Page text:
...
I’ve long worried whether I’ve become a part of this problem. For two years, I’d lived in Silicon Valley, surrounded by other highly educated transplants with seemingly perfect lives. It’s jarring to live in a world where every person feels his life will only get better when you came from a world where many rightfully believe that things have become worse. And I’ve suspected that this optimism blinds many in Silicon Valley to the real struggles in other parts of the country. So I decided to move home, to Ohio.

It wasn’t an easy choice. I scaled back my commitments to a job I love because of the relocation. My wife and I worry about the quality of local public schools, and whether she (a San Diego native) could stand the unpredictable weather.

But there were practical reasons to move: I’m founding an organization to combat Ohio’s opioid epidemic. We chose Columbus because I travel a lot, and I need to be centrally located in the state and close to an airport. And the truth is that not every motivation is rational: Part of me loves Ohio simply because it’s home.

I recently asked a friend, Ami Vitori Kimener, how she thought about her own return home. A Georgetown graduate, Ami left a successful career in Washington to start new businesses in Middletown, Ohio. Middletown is in some ways a classic Midwestern city: Once thriving, it was hit hard by the decline of the region’s manufacturing base in recent decades. But the town is showing early signs of revitalization, thanks in part to the efforts of those like Ami.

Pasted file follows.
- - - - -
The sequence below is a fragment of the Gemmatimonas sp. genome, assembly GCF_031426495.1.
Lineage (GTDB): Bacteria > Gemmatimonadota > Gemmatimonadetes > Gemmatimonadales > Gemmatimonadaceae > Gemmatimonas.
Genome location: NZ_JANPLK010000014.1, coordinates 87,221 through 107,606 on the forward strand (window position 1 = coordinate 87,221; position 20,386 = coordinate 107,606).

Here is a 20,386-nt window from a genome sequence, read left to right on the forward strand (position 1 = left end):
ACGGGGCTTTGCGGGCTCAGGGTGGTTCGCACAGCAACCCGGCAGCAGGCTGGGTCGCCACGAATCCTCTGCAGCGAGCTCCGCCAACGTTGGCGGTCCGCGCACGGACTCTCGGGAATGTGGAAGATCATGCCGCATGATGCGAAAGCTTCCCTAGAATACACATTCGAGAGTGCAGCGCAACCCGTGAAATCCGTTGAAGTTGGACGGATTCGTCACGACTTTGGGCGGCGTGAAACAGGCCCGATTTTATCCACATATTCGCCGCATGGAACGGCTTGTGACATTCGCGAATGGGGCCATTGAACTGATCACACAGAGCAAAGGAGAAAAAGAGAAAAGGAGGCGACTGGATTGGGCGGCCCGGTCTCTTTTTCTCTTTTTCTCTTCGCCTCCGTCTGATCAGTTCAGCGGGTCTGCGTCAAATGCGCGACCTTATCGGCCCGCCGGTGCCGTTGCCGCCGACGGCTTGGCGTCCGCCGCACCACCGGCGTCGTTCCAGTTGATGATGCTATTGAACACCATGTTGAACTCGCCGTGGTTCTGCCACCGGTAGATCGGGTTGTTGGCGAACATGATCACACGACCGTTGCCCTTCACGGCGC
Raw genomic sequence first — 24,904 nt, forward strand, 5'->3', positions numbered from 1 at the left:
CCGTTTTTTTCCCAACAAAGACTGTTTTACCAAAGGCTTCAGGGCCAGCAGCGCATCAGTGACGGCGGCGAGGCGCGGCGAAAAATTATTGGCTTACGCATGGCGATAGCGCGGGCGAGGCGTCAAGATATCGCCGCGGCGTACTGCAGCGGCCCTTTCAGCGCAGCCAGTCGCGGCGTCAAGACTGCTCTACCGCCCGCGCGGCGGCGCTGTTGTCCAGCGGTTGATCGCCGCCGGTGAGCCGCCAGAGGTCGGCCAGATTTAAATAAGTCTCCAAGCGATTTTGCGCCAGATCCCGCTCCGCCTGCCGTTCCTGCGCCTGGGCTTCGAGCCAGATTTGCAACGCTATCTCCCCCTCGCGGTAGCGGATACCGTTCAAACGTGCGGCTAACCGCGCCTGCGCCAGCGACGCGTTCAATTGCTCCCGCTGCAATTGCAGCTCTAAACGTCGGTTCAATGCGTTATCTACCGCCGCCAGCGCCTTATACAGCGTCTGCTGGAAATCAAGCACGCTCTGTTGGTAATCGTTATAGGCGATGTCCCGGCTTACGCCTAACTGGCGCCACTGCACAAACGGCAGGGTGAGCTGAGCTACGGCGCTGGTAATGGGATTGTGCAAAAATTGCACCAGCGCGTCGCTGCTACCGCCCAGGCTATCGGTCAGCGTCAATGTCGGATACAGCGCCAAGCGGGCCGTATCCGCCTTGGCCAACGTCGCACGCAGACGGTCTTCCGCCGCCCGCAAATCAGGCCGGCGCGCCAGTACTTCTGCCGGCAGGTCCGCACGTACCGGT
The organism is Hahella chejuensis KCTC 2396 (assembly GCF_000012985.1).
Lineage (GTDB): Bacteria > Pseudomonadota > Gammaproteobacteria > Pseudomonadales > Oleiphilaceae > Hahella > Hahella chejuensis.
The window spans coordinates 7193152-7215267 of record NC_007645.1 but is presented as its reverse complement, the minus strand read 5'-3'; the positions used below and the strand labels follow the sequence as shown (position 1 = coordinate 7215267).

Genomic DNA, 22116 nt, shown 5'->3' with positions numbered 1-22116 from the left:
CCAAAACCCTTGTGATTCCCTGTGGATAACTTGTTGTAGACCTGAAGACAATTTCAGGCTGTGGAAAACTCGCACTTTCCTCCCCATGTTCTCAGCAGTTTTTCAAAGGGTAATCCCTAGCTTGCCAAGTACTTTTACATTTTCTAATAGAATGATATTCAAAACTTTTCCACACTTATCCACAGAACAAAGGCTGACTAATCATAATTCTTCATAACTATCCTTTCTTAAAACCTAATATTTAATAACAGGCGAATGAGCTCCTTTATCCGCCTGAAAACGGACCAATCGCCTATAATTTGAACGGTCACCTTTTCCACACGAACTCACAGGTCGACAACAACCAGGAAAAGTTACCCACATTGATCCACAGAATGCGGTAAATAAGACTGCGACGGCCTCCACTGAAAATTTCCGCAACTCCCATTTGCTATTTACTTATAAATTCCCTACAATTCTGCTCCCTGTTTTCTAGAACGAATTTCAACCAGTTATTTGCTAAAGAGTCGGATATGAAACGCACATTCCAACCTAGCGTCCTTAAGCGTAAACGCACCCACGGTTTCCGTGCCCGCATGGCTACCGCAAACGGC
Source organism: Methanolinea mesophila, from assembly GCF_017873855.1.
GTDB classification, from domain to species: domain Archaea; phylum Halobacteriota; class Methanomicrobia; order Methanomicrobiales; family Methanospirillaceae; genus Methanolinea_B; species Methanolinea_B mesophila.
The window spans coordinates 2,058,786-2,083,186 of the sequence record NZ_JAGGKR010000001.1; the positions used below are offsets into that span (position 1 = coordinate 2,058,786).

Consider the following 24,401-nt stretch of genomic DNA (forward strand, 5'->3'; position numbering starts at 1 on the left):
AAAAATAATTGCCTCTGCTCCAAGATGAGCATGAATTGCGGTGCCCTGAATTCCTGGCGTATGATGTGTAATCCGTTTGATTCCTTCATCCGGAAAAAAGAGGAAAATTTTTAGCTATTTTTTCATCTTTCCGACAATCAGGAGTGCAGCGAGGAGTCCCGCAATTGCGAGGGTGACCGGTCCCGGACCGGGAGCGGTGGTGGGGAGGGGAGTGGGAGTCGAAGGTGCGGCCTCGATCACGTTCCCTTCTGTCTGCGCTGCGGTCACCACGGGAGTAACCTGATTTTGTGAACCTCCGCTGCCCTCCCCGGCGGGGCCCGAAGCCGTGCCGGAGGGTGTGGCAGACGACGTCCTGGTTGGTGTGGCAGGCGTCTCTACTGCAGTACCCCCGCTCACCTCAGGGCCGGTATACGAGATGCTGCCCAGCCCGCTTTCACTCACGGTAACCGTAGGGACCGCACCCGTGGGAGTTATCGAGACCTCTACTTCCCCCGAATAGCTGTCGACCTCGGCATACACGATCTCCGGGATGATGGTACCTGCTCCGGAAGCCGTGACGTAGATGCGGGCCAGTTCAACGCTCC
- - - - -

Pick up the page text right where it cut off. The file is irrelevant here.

Talking with Ami, I realized that we often frame civic responsibility in terms of government taxes and transfer payments, so that our society’s least fortunate families are able to provide basic necessities. But this focus can miss something important: that what many communities need most is not just financial support, but talent and energy and committed citizens to build viable businesses and other civic institutions.

This was of mild interest to me because I live in the Columbus area myself. and perhaps a bit more so because I'm a California native who has settled here in Ohio. Every so often this gives me cause to think about place and culture and what it means to us. There are things about the Los Angeles area that will always feel like home to me: the mountains always on the horizon, the dry heat of summer, the snaking freeways.

However, after leaving because housing prices were rising much faster than our income -- and I didn't mind leaving the state's politics behind even then -- I've found myself increasingly alienated from the culture and politics of my home state. This is true in general terms that feature often in national news, but also in ones that don't get as much play. For instance, I put a lot of value in belonging to a fairly solid Catholic diocese with faithful young priests coming out of a seminaries and churches built 100+ years ago that actually look like churches. It would be very hard to decide to move back into Los Angeles Archdiocese or San Francisco Archdiocese.

I don't function as any kind of a mouthpiece for what the blue state world is like. I hardly feel that I even know anymore. The streets of my native city are familiar, but the culture isn't anymore. I suppose moving "back home" would thus be a different thing than for Vance. Indeed, for this native Californian, Ohio may now be more "home" than the Golden State ever could be again.

Wednesday, March 15, 2017

The Great War, Volume Two: Chapter 2-1

This took longer than I'd expected, but I hope you'll enjoy it now it's here. We're with Henri, on the front lines.